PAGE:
In Turkey, where a longstanding ban on head scarves in schools and public buildings has come under increasing attack from Muslim activists, 64% of the public calls such a ban a bad idea compared with 29% who view it as a good idea. Lebanon weighs in against head scarf bans by 59% opposed to 29% in favor, while even larger majorities in Jordan (97%), Indonesia (95%), Morocco (90%) and Pakistan (77%) call them a bad idea.
Views of bin Laden
While support for suicide bombings and other terrorist acts has fallen in most Muslim-majority nations surveyed, so too has confidence in Al Qaeda leader Osama bin Laden. In Lebanon, just 2% report some or a lot of confidence in bin Laden, and in Turkey only 7% do so.
In Morocco, just 26% of the public now say they have a lot or some confidence in bin Laden, down sharply from 49% in May 2003. In Indonesia, the public is now about evenly split, with 35% saying they place at least some confidence in bin Laden and 37% saying they have little or none; that represents a major shift since 2003, when 58% expressed confidence in bin Laden.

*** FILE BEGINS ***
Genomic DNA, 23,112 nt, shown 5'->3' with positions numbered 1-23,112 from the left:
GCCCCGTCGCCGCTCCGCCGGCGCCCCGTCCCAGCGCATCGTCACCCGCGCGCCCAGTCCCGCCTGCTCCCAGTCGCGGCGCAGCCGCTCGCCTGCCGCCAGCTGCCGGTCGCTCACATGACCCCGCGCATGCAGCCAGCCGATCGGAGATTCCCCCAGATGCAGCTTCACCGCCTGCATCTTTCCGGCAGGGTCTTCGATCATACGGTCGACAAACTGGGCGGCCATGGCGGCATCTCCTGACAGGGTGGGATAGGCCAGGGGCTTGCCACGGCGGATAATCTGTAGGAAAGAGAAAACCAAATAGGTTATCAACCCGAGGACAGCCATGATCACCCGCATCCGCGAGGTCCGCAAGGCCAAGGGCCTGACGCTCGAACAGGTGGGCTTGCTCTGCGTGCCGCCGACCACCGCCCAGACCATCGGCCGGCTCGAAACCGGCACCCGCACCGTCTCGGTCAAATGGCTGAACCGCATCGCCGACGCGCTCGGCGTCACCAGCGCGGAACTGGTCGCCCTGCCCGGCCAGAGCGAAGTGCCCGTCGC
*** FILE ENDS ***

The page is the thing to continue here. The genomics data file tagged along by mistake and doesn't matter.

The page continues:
In Pakistan, however, a narrow majority (51%) places some measure of confidence in bin Laden, a slight increase from 45% in 2003. And in Jordan, support for the Al Qaeda leader has risen over the last two years from 55% to a current 60%, including 25% who say they have a lot of confidence in him. Unsurprisingly, support for bin Laden in non-Muslim countries is measured in the small single digits.
Declining support for terror in a number of the Muslim countries surveyed tracks with previously reported dramatic increases in favorable views of the United States in Indonesia and Morocco. Favorable opinions of the U.S. surged most among younger people in Morocco, but were equally evident among both the young and old in Indonesia. The polling also found that in most Muslim countries women were less likely to express an opinion of the U.S. than were men, but when they did, they held a somewhat more positive view.